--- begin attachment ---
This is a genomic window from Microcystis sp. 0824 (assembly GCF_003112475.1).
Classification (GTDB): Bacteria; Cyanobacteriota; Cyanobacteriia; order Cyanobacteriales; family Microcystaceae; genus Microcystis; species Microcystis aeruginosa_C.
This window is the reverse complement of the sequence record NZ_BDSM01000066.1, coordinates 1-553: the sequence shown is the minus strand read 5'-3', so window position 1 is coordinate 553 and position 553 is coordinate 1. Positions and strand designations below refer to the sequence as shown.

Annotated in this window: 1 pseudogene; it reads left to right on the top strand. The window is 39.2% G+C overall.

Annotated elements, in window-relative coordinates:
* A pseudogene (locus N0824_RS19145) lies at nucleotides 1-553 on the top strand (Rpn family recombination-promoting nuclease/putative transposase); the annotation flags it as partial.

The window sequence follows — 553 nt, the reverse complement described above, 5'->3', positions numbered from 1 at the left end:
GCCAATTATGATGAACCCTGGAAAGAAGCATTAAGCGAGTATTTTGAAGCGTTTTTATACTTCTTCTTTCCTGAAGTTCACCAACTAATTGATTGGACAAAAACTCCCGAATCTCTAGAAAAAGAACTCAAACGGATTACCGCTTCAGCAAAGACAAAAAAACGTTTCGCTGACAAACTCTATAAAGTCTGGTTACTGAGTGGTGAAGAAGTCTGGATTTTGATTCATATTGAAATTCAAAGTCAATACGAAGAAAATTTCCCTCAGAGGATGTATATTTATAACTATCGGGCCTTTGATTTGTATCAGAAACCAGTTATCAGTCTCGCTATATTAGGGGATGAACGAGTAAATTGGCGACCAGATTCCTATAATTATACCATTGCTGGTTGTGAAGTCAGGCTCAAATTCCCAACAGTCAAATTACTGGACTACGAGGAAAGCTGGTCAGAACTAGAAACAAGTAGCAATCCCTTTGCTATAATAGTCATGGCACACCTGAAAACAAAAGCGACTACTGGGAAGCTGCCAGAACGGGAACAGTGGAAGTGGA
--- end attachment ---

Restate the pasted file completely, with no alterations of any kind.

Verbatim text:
This is a genomic window from Microcystis sp. 0824 (assembly GCF_003112475.1).
Classification (GTDB): Bacteria; Cyanobacteriota; Cyanobacteriia; order Cyanobacteriales; family Microcystaceae; genus Microcystis; species Microcystis aeruginosa_C.
This window is the reverse complement of the sequence record NZ_BDSM01000066.1, coordinates 1-553: the sequence shown is the minus strand read 5'-3', so window position 1 is coordinate 553 and position 553 is coordinate 1. Positions and strand designations below refer to the sequence as shown.

Annotated in this window: 1 pseudogene; it reads left to right on the top strand. The window is 39.2% G+C overall.

Annotated elements, in window-relative coordinates:
* A pseudogene (locus N0824_RS19145) lies at nucleotides 1-553 on the top strand (Rpn family recombination-promoting nuclease/putative transposase); the annotation flags it as partial.

The window sequence follows — 553 nt, the reverse complement described above, 5'->3', positions numbered from 1 at the left end:
GCCAATTATGATGAACCCTGGAAAGAAGCATTAAGCGAGTATTTTGAAGCGTTTTTATACTTCTTCTTTCCTGAAGTTCACCAACTAATTGATTGGACAAAAACTCCCGAATCTCTAGAAAAAGAACTCAAACGGATTACCGCTTCAGCAAAGACAAAAAAACGTTTCGCTGACAAACTCTATAAAGTCTGGTTACTGAGTGGTGAAGAAGTCTGGATTTTGATTCATATTGAAATTCAAAGTCAATACGAAGAAAATTTCCCTCAGAGGATGTATATTTATAACTATCGGGCCTTTGATTTGTATCAGAAACCAGTTATCAGTCTCGCTATATTAGGGGATGAACGAGTAAATTGGCGACCAGATTCCTATAATTATACCATTGCTGGTTGTGAAGTCAGGCTCAAATTCCCAACAGTCAAATTACTGGACTACGAGGAAAGCTGGTCAGAACTAGAAACAAGTAGCAATCCCTTTGCTATAATAGTCATGGCACACCTGAAAACAAAAGCGACTACTGGGAAGCTGCCAGAACGGGAACAGTGGAAGTGGA